In Defense of the Awful Clothes I Wore in the 1980s
Recently, I bought a photo/negative scanner with the intent of scanning some of my many newspaper and magazine clippings. Nearly everything I published between 1992 and 1995 exists only as dead trees, and I have a ton of clippings from 1996 through 2001 that were misplaced when the Las Vegas Sun revamped its online archives. If I’m to do a proper job of inflicting this stuff upon an unsuspecting world, a borrowed scanner ain’t gonna cut it. So I got a great deal on a lightly-used Epson on eBay, brought my first Rubbermaid storage bin full of articles down from the upstairs closet, and got myself all pumped up to PDF.
But it wasn’t the carton o’ articles that I’d brought down: It was a bin full of photographs from the 1980s. Surprised, I began to pore over the stack of images, smiling at photos of friends old but not lost (I have to admit that Facebook, though a colossal time suck, isn’t without its benefits) and crinkling my forehead at every single shot someone had managed to take of me. I really don’t like the way I look in photographs. That’s kinda why I picked up the camera in the first place: to control the means of production. Now, in looking through these snapshots, I am confronted with incontrovertible proof that my relationship with the camera has always been one-sided. Also, I used to dress like the world’s worst superhero.
Don’t get the wrong idea: I don’t regret a single one of those photographs. I’m having fun in nearly every one of them, and everyone else appearing in the shots is also dressed pretty badly. I’m content with where I am … and in order for that miracle to have happened, I have had to make peace with where I was. I absolve you, Geoff Carter, of your crimes against Savile Row — both those committed in the Reagan Years, and those you’re surely committing right now, this second.
In fact, I believe I’m ready to defend some of those sartorial choices. You may mock the padded shoulders and acid-washed jeans of your forebears, young America, but know this: You are wrong, and your mother dresses you funny. Ten, fifteen years from now, you’ll be made to answer for the ensemble you’re wearing right now. I hope, for your sake, that you’re as confident in your defense of it as I am in my defense of these:
THE AQUA-NET HAIR HELMET
The pink can; you’re goddamn right. Big hair made your skull look bigger, and people inferred that your brain was bigger than it actually was. Also, some say the polymers made it more difficult for alien influences to infiltrate our minds — important in a decade during which UFO flyovers occurred several times a day.
JACKETS WITH PADDED SHOULDERS
We had a lot of important shit weighing on our shoulders in those days — unemployment, nuclear war, Coke vs. Pepsi. And you never knew when an acrobat might fall out of a Duran Duran video and land on you.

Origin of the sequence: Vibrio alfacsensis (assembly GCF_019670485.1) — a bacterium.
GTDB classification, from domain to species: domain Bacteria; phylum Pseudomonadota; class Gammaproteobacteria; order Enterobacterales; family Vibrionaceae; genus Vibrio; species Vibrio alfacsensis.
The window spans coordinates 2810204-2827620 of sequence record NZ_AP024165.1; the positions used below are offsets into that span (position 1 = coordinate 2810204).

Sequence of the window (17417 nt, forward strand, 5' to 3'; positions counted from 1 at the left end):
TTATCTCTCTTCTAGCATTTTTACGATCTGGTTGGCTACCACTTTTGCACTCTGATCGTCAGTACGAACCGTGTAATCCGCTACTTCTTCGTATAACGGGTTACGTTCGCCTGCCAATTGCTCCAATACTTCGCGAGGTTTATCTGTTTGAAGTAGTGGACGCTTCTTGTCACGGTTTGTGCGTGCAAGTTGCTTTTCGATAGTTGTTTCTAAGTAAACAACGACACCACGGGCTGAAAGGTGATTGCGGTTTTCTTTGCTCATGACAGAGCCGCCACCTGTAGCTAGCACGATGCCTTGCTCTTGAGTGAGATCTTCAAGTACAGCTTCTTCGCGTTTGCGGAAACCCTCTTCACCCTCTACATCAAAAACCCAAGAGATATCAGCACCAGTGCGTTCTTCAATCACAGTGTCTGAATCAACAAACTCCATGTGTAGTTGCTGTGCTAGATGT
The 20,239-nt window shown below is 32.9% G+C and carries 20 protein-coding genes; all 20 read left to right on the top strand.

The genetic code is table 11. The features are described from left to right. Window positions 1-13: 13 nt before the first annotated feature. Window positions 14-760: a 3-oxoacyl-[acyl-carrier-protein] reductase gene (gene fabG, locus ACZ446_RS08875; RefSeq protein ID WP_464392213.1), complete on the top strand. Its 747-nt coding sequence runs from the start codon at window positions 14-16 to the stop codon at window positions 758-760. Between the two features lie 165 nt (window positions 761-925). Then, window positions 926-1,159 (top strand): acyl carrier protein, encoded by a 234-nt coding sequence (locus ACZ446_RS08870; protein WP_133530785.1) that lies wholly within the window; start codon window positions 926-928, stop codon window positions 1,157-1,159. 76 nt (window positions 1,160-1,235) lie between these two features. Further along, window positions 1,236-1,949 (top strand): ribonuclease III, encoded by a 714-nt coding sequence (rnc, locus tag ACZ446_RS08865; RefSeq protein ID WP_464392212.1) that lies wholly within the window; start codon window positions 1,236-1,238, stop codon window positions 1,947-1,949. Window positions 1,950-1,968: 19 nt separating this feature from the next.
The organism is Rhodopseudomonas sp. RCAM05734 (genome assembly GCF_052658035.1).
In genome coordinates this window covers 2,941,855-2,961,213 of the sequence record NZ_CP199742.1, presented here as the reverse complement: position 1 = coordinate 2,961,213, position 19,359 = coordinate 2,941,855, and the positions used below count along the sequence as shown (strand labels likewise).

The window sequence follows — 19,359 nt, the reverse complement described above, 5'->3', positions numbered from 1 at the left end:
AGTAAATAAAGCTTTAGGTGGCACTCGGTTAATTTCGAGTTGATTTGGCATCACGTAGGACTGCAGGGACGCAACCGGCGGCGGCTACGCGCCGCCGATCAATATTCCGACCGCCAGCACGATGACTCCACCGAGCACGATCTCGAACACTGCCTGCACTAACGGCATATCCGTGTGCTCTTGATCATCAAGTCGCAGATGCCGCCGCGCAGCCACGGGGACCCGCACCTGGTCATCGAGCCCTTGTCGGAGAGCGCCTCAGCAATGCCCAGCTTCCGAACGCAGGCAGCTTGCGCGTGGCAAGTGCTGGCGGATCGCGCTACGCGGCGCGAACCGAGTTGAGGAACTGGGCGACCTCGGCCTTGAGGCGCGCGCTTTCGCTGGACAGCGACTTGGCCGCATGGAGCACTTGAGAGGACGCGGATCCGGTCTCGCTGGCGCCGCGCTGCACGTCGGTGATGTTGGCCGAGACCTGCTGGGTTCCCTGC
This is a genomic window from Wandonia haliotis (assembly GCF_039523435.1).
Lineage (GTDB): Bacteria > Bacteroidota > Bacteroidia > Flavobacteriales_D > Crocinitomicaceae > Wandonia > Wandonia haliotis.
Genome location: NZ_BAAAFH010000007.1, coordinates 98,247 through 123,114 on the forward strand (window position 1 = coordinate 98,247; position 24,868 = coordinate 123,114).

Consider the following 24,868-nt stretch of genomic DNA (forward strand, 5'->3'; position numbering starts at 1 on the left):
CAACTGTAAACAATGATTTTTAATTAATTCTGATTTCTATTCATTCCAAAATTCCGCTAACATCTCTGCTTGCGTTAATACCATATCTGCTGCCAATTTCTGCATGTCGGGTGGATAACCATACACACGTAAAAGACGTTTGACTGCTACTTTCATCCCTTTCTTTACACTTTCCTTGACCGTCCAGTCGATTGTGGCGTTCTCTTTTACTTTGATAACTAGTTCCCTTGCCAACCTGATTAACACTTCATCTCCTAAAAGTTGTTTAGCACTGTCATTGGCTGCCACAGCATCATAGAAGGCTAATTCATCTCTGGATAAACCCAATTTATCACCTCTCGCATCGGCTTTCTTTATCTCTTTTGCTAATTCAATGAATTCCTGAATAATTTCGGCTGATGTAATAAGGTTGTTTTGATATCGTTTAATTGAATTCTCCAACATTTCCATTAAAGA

STRETCH PANTS AVEC MONKEY BOOTS
I wore these because I was really secure in who I was, which was someone who was hanging out with a bunch of people — male and female — who were also wearing stretch pants with monkey boots. Besides, you shoulda seen how I rocked that ensemble at nightclubs, and at that one job interview.
A SWATCH! A SWATCH!
I would miss these flimsy, candy-flavored time pieces in the same way I miss Bartles & Jaymes wine coolers (which is not at all), but a quick Google search reveals that the company is still in business and still pumping out hundred-dollar plastic wristwatches, even though the Thompson Twins and the Fat Boys are no longer around to promote them. Anyway, I had a Swatch and it was cute, but Fossil now fills my cheap and trendy wristwatch needs — and I seldom wear my wristwatch, anyway, because I’ve become conditioned to checking the time on my phone, or simply not caring what time it is.
I never actually owned one of these shirts, but I wish I had. They changed color with your body heat. Who doesn’t want a splash of vivid color in their armpits?
WHITE DENIM JEAN JACKETS
All the better for writing on with black Sharpie. We didn’t have Facebook in those days; you had to apply your Likes and Interests directly to your person.
I have no regrets whatsoever about wearing bolo ties. There was a whole cowpunk thing happening in LA back in 1984-85, and bolo ties were worn by some fairly cool guys — Stan Ridgway, John Doe from X, and the brothers Alvin from the Blasters, among others. I actually kept my bolo tie past its expiration date, and I’m glad I did: Last Halloween I dressed as a kind of Lucha Libre executive, and the bolo really brought the ensemble together.
We thought it was the future. Acid! It was going to start falling from the skies any day, so we figured we might as well get a jump on it.
Um, I got nothin’. Pastel blue was pretty stupid.